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| 2 minutes read

The fate of ACA's preventive services coverage mandate rests with U.S. appellate court

Yesterday, the U.S. 5th Circuit Court of Appeals heard arguments that could determine whether numerous preventive care services performed in the United States continue to be offered on a “no out-of-pocket cost” basis. In 2022, a federal judge for the U.S. District Court for the Northern District of Texas had struck down a key provision that enabled these “no out of pocket cost” offerings: In a ruling in Braidwood Management, Inc., et al. v. Xavier Becerra, et al.,  U.S. Judge Reed O'Connor vacated nationally Section 2713 of the Patient Protection and Affordable Care Act (ACA) which mandated coverage without co-pay or deductible payments for preventive services recommended by the U.S Preventive Services Task Force (USPSTF). Judge O’Connor ruled that because the members of the USPSTF are not Senate confirmed, the task force is not constitutionally permitted under the Appointments Clause of Constitution to wield such authority to determine coverages subject to the ACA's mandate.

The government appealed the judge's ruling, and the plaintiffs have cross appealed in an effort to broaden the scope of the injunction even further. Last summer, the parties to the appeal reached an agreement to not enforce the ruling pending appeal. Oral arguments in the case were heard yesterday at the appellate court house in New Orleans.

Section 2713 of the ACA mandates that group health plans and health insurers cover a long list of preventive health services (like cancer screenings, immunizations and contraceptives) without out-of-pocket, co-insurance and deductible costs to patients. The ACA's list of preventive services recommended by the USPSTF include items like cancer screenings, immunizations and contraceptives that have received a rating of ‘A’ or ‘B’ from that task force. Screening mammography services are unaffected by the ruling since that mandate preceded the ACA.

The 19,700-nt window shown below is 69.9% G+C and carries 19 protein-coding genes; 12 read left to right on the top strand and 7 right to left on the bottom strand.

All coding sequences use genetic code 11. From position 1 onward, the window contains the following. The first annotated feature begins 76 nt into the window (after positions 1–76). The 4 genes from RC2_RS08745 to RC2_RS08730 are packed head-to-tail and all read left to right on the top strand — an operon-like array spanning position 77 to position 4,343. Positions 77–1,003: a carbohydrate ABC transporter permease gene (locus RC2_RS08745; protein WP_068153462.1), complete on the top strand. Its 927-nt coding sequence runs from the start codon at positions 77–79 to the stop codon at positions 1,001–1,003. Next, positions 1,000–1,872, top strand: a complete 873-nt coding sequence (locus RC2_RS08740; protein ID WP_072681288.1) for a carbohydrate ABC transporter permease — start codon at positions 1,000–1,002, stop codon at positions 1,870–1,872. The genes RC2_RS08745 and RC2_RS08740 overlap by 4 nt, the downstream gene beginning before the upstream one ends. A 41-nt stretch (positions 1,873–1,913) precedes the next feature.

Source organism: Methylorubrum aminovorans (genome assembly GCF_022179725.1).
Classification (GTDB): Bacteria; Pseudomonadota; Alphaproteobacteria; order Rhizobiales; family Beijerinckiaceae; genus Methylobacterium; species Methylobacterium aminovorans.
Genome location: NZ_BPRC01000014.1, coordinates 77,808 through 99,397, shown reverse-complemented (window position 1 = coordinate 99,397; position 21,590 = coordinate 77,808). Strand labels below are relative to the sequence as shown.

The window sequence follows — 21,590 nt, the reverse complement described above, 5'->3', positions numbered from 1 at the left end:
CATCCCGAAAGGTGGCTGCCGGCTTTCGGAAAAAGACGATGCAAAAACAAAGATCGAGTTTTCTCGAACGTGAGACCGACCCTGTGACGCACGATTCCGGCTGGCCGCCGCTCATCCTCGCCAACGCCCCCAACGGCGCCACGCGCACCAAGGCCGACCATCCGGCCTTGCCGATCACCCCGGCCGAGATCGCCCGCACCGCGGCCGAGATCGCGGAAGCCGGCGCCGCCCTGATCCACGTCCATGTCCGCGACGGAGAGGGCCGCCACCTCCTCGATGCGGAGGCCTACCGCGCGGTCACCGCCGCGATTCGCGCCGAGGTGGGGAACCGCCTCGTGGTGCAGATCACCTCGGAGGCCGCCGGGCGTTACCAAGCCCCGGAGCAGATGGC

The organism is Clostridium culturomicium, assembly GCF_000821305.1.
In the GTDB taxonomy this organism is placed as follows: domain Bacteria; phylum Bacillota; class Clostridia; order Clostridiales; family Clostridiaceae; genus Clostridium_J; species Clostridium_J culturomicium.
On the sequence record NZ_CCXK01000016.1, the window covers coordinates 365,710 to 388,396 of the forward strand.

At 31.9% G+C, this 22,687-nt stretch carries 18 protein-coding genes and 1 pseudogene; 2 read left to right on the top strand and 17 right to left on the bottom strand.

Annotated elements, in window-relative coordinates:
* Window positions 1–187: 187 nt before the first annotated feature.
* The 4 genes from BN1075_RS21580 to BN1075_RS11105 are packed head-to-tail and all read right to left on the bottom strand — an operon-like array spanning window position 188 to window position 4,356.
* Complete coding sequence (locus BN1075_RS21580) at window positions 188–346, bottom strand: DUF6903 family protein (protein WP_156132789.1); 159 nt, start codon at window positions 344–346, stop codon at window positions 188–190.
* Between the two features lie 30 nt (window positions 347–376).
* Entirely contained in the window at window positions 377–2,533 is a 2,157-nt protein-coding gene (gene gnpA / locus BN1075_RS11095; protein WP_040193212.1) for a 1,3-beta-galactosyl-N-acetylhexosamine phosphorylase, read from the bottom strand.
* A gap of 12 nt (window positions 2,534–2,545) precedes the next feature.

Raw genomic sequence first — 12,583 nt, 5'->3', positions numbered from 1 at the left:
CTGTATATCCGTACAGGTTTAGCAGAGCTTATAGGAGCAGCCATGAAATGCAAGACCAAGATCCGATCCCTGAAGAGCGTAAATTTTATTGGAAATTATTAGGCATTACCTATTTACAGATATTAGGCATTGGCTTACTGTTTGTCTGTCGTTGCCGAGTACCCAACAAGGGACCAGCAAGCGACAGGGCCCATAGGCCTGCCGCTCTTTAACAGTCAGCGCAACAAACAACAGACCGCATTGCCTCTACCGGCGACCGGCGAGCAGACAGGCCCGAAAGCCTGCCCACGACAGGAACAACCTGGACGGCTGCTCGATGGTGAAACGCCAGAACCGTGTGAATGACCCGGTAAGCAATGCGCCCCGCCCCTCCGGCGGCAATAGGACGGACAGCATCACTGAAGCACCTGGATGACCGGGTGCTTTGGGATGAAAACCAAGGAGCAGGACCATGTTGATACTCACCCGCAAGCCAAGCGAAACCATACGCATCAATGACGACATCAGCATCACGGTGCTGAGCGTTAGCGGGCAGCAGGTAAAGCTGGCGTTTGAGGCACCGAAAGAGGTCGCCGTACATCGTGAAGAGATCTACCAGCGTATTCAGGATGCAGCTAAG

The ACA delegates to three different entities the power to determine which forms of preventive medical care must be covered by insurers at no additional cost to patients. Judge O’Connor ruled that the members of the USPTF may not wield such authority. The opinion left the authority of two other two groups (the Advisory Committee on Immunization Practices (ACIP) and the Health Resources and Services Administration (HRSA)) in question. The plaintiffs seek to strike down the authority of the other two organizations as well.

The appellate court's decision will be much watched. This is a case that will likely be decided by the U.S. Supreme Court. It impacts the health care of over 150 million Americans.

The loss of the ability to receive these services without out-of-pocket costs would be a devastating blow to the delivery of preventive care services to Americans.

Much of the briefing in the dispute in front of the appeals court focuses not on the substance of the case, but on the breadth of O’Connor’s ruling, which blocked for the entire country the mandates issued by the task force after Obamacare took effect in 2010.


preventive services, aca, obamacare, health care & life sciences